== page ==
Arkansas governor says he signed near-total abortion ban so Supreme Courtroom can determine if it is a ‘direct problem’ to Roe | Nationwide Information

The Republican governor of Arkansas said Sunday he signed a near-total abortion ban earlier this month because he wants the Supreme Court to eventually review the legislation and approve the landmark 1973 ruling, Roe v. Wade, who legalized the process in the United States, repealed.

“That was the whole conception of the law. It’s unconstitutional in Supreme Court cases right now,” Republican Governor Asa Hutchinson told CNN’s Dana Bash about State of the Union. “I signed it because it was a direct challenge for Roe v. Wade.”

“I think there is a very slim chance the Supreme Court will accept this case, but we’ll see,” said the governor, noting that he preferred the legislation to include an exception for rape and incest.

Arkansas law prohibits providers from performing abortions “except to save the life of a pregnant woman in a medical emergency” and makes no exceptions for cases of rape, incest, or fetal abnormalities. Those who break the law could face a fine of up to $ 100,000 and a prison term of up to 10 years.

The abortion bill is due to go into effect 91 days after the Arkansas legislature ends, which is currently scheduled for May 3, according to Arkansas Senator Jason Rapert, who sponsored the Senate bill.

Of the eleven so-called pregnancy bans that prohibit abortion after a certain point in pregnancy that have been enacted since early 2019, none have come into force after most of them were blocked by judges. These include a similar near-total abortion ban passed in Alabama in 2019 and an 18-week law passed in Arkansas in 2019.

But advocates of the law see the move as a central point of view on the issue, reflecting the views of those in their state, and like Hutchinson they welcome the chance to spark a lawsuit that could reverse Roe.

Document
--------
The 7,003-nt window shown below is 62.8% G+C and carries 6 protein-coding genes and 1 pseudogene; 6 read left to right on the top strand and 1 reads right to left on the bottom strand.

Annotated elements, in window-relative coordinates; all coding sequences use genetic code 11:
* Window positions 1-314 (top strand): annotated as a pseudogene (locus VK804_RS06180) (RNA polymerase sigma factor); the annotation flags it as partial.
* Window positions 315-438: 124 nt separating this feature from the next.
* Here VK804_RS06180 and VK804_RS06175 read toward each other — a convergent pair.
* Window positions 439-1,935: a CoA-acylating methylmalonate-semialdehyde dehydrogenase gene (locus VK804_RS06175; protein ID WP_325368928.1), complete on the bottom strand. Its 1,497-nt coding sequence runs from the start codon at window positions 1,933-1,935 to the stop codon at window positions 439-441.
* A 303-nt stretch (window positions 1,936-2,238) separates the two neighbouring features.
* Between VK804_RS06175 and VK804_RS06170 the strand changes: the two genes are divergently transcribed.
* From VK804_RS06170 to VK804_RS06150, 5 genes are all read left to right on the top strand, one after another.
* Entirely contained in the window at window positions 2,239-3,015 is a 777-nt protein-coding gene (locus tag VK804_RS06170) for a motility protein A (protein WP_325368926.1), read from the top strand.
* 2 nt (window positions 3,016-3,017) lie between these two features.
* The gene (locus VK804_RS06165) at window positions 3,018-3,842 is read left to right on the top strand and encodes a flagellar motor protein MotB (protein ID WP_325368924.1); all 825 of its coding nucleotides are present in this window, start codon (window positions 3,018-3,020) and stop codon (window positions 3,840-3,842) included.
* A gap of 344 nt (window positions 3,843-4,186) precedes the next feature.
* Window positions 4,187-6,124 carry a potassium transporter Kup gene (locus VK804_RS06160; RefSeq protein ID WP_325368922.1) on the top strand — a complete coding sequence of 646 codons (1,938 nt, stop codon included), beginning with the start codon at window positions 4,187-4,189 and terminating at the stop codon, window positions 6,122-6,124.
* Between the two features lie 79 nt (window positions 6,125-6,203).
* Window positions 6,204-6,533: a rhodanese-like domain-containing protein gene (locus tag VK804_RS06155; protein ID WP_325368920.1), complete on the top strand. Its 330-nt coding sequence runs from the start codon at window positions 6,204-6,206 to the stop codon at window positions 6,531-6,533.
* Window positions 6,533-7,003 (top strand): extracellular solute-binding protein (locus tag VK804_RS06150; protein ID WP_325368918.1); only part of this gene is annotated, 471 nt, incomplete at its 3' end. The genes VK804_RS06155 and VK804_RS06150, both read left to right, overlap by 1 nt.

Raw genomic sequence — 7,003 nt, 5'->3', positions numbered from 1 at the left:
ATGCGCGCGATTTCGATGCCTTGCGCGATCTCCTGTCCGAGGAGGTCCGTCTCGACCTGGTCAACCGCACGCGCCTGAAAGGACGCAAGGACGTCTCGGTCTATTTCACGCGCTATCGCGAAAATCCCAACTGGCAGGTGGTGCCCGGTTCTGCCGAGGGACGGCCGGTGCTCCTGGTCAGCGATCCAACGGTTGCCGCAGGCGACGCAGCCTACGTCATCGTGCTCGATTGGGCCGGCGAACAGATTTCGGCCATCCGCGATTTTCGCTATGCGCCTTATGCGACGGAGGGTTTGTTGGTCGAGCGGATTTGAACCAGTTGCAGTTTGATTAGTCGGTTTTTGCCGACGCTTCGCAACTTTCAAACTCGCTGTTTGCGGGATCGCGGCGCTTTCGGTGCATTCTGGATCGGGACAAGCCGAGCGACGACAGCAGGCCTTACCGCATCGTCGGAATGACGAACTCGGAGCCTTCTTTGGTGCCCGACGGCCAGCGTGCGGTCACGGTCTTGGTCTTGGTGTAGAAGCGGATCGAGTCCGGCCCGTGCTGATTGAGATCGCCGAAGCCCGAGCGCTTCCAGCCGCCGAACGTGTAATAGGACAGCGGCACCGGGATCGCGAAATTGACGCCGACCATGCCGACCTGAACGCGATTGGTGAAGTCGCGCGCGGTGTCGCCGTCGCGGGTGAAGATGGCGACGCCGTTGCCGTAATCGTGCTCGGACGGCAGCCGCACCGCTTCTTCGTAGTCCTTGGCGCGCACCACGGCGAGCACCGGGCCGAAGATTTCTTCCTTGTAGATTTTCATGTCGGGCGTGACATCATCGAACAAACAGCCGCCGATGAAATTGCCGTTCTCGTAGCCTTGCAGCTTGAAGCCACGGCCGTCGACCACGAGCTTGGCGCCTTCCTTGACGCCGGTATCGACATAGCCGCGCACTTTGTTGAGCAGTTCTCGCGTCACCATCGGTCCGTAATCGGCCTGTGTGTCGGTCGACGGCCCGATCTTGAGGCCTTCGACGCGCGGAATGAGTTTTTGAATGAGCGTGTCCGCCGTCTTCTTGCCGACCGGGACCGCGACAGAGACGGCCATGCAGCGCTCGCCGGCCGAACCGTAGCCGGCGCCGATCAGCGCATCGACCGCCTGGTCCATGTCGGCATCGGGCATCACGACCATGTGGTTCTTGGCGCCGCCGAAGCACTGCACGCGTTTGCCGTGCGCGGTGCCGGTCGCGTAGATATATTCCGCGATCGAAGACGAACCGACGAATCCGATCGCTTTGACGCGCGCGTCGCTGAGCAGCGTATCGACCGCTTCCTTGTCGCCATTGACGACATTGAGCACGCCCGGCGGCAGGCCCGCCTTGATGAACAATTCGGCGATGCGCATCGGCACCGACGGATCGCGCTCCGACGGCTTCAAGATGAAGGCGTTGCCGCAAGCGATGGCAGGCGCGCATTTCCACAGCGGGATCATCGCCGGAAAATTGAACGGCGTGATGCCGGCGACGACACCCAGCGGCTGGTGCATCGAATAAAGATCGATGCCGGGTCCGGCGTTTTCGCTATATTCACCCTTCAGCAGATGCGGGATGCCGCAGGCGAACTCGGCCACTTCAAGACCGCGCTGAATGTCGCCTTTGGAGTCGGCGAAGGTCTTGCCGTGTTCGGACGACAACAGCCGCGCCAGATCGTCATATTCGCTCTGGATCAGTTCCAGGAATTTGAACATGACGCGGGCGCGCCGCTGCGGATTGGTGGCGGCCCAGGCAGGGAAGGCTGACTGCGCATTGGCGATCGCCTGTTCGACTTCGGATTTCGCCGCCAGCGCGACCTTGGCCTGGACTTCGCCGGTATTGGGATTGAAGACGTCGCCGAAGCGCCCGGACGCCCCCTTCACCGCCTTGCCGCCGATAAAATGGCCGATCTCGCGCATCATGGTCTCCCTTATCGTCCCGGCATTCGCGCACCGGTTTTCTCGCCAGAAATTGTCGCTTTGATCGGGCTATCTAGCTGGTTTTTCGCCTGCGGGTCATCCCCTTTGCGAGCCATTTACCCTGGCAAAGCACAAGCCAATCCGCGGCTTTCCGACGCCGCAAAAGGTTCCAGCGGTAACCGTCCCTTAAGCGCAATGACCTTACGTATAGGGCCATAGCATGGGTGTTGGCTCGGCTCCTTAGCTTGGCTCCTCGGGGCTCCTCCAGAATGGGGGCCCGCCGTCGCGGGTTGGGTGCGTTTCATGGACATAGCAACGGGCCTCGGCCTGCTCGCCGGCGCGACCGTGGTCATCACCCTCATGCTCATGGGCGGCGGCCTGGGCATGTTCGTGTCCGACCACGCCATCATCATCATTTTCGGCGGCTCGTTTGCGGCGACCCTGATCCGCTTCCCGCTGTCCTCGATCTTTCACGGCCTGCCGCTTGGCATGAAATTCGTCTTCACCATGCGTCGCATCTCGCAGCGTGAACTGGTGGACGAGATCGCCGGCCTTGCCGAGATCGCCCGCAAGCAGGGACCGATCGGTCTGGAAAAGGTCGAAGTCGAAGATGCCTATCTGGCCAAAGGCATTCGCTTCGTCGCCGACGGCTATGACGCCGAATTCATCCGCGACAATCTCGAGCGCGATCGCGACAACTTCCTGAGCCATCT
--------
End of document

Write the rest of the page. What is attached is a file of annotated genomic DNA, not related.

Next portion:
“We expect it to be challenged,” Rapert said, adding that he is hopeful that the principles of the bill will force the court to respond to “a very broad, widespread public outcry on the matter”.

Legislators denounced rape and incest but adhered to the law’s lack of exceptions for the two crimes, saying, “How can we look at a human baby and say it is not worth living just because its birth was the result of an act of violence ? ” . “

Several abortion restrictions already apply in Arkansas. Abortion seekers must receive a personal alert 72 hours in advance from their providers containing information on prenatal, neonatal and child support in order to gain access to the procedure. Abortions after 20 weeks are already banned in the state, except in cases of rape, incest, or life-threatening or other serious physical harm to the pregnant woman.

CNN’s Caroline Kelly contributed to this report.

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